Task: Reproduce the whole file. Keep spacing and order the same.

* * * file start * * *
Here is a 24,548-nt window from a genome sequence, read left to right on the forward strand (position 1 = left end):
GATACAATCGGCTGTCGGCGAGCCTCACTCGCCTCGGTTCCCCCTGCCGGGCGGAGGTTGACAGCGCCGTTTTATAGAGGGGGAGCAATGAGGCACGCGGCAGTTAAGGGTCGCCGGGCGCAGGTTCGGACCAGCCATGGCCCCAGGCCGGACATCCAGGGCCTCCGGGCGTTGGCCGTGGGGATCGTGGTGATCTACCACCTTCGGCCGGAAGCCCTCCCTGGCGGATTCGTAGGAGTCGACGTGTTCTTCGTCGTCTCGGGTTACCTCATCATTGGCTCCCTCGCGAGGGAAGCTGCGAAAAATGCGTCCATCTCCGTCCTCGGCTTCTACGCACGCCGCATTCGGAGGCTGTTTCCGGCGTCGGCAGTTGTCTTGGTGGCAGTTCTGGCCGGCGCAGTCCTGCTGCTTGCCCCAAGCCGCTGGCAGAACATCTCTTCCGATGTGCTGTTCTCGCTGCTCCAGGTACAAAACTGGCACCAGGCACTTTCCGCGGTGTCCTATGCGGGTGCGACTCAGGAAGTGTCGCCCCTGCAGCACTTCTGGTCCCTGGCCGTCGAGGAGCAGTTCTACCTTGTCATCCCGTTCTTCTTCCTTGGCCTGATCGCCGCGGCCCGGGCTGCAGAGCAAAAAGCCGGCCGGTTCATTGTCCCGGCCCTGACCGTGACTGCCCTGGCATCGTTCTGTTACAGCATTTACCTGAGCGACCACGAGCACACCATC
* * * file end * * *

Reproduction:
Here is a 24,548-nt window from a genome sequence, read left to right on the forward strand (position 1 = left end):
GATACAATCGGCTGTCGGCGAGCCTCACTCGCCTCGGTTCCCCCTGCCGGGCGGAGGTTGACAGCGCCGTTTTATAGAGGGGGAGCAATGAGGCACGCGGCAGTTAAGGGTCGCCGGGCGCAGGTTCGGACCAGCCATGGCCCCAGGCCGGACATCCAGGGCCTCCGGGCGTTGGCCGTGGGGATCGTGGTGATCTACCACCTTCGGCCGGAAGCCCTCCCTGGCGGATTCGTAGGAGTCGACGTGTTCTTCGTCGTCTCGGGTTACCTCATCATTGGCTCCCTCGCGAGGGAAGCTGCGAAAAATGCGTCCATCTCCGTCCTCGGCTTCTACGCACGCCGCATTCGGAGGCTGTTTCCGGCGTCGGCAGTTGTCTTGGTGGCAGTTCTGGCCGGCGCAGTCCTGCTGCTTGCCCCAAGCCGCTGGCAGAACATCTCTTCCGATGTGCTGTTCTCGCTGCTCCAGGTACAAAACTGGCACCAGGCACTTTCCGCGGTGTCCTATGCGGGTGCGACTCAGGAAGTGTCGCCCCTGCAGCACTTCTGGTCCCTGGCCGTCGAGGAGCAGTTCTACCTTGTCATCCCGTTCTTCTTCCTTGGCCTGATCGCCGCGGCCCGGGCTGCAGAGCAAAAAGCCGGCCGGTTCATTGTCCCGGCCCTGACCGTGACTGCCCTGGCATCGTTCTGTTACAGCATTTACCTGAGCGACCACGAGCACACCATC